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Astigmatism - What is the Cause of This?

By: Jo Johnson - Updated: 23 Feb 2012 | comments*Discuss
 
Astigmatism Eye Injury Eye Surgery

Q.

I have been told that I have Glaucoma. Twelve months ago I had an operation on my left eye to reduce the pressure which was 19.

I have for the first time been told by my optician that I have an astigmatism. Could this have been caused by the operation?

This is very worrying as I have now been told that I need an operation on my other eye for Glaucoma.

(Mrs Jean Martin, 24 November 2008)

A.

Astigmatism is a visual defect that occurs as a result of abnormalities to the cornea, the lens or the clear, fluid-filled sac at the front of the eye.

Many people have astigmatism but are not aware of this diagnosis and they can live quite happily in ignorance of it for many years as the symptoms go unnoticed, but for others it can cause blurred vision, headaches and discomfort in the eye itself.

Most cases of astigmatism are present from birth or develop very early on when we are very young and can worsen over time. It can however be caused as a result of eye surgery if the cornea has been thinned or has changed shape. It is a risk of the surgery itself but may also result as a consequence of injury to the eye.

The cornea, for example, is usually a spherical shape but occasionally this can change to a less rounded shape and taken on a more elongated appearance. During surgery it is possible that any sutures used may have been pulled quite tightly and changed the shape of the cornea to a more oblong shape. Often this is necessary during the surgery in order to complete the procedure and may therefore be unavoidable. It might be worth asking the person who carried out the surgery for your glaucoma whether they used a laser or an open surgical technique if you do not know.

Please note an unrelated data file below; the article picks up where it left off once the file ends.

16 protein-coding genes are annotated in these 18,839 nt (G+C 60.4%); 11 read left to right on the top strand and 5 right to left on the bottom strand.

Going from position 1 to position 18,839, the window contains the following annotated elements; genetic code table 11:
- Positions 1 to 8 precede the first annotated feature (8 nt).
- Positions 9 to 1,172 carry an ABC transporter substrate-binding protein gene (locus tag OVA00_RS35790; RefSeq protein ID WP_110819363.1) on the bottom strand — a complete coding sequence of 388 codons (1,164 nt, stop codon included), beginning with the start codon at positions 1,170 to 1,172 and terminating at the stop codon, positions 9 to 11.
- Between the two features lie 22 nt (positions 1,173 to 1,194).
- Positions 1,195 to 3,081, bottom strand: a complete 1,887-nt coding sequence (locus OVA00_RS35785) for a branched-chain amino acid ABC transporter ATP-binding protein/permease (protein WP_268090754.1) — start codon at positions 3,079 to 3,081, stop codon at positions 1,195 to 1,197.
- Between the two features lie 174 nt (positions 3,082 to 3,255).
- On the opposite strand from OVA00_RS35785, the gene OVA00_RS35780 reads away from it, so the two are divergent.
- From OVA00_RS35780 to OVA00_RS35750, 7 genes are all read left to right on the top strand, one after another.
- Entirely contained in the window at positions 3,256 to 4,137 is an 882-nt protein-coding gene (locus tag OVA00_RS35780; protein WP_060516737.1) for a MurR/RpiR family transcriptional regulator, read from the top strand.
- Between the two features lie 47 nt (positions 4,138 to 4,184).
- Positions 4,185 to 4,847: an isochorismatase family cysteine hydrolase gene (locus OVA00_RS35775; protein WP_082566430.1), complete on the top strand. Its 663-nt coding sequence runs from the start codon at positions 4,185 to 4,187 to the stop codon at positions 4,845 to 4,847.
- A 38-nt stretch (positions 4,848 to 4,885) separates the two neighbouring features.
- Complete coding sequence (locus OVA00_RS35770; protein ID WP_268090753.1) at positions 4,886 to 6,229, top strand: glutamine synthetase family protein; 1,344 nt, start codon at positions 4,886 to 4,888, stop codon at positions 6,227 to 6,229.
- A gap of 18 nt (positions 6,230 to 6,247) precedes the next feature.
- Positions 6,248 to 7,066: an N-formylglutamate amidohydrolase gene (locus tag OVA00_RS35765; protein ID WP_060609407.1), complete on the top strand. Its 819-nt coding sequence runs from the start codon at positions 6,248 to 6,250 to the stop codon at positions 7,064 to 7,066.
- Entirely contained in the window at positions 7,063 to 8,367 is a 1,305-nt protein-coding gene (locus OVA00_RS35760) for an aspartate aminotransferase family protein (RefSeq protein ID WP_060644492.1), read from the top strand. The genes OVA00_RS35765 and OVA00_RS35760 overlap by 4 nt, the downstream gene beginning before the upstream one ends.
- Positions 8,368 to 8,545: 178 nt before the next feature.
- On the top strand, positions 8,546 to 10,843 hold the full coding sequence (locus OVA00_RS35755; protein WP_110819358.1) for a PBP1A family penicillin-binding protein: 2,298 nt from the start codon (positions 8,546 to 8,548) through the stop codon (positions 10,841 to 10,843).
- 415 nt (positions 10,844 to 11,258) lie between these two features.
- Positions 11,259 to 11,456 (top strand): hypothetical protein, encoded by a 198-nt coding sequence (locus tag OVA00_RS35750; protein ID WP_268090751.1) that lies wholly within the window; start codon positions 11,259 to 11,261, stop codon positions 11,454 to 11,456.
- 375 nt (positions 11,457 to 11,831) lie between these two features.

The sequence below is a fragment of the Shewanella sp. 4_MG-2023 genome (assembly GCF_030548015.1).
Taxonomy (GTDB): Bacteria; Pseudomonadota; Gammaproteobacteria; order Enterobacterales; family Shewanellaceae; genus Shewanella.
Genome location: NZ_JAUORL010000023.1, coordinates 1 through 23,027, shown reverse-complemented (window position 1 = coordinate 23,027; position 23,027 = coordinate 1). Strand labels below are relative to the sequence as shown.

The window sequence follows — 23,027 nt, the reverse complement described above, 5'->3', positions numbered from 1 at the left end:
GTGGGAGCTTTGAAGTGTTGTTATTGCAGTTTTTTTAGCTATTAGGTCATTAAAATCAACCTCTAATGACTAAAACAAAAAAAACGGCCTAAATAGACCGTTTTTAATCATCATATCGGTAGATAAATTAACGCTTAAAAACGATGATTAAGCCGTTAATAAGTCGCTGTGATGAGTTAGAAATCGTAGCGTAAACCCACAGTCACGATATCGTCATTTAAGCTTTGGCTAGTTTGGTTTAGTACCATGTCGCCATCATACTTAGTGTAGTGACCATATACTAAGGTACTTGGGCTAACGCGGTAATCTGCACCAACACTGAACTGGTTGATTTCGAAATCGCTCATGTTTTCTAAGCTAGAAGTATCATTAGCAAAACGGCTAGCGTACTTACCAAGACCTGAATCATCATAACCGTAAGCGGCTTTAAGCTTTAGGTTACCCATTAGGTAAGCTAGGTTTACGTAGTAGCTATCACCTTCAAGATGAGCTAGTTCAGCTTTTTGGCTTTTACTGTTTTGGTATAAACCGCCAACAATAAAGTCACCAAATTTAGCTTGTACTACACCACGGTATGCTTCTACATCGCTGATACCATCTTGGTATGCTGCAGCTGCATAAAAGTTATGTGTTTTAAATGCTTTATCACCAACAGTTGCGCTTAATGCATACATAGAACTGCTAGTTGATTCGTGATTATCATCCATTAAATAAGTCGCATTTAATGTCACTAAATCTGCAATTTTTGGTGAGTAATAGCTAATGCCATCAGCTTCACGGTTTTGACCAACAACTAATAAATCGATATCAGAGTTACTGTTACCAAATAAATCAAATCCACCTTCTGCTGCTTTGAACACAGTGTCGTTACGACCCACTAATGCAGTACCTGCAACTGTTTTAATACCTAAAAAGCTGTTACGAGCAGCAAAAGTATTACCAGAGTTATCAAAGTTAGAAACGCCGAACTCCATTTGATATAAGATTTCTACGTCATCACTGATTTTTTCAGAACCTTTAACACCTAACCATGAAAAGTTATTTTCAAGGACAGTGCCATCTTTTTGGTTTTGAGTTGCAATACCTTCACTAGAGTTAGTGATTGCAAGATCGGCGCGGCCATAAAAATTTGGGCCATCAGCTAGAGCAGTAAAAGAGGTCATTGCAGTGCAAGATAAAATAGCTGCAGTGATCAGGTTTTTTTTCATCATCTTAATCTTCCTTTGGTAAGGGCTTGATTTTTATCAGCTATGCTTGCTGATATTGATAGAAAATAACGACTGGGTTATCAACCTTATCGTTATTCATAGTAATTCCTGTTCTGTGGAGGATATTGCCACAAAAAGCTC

It is also a possibility that you have had the condition most if not all of your life and have only just had it diagnosed as it is most common this way.

With regard to your next procedure, it may be worth asking what the likelihood would be of the sutures changing the corneal shape and whether laser surgery is a viable option for you.

Try not to let the possibility of developing astigmatism in the other worry you too much as the symptoms and long term consequences of glaucoma should really take priority whilst you make your decision.If the astigmatism does turn out to have been caused by your surgery, although there is no guarantee that it definitely won't happen again, it is not as likely.

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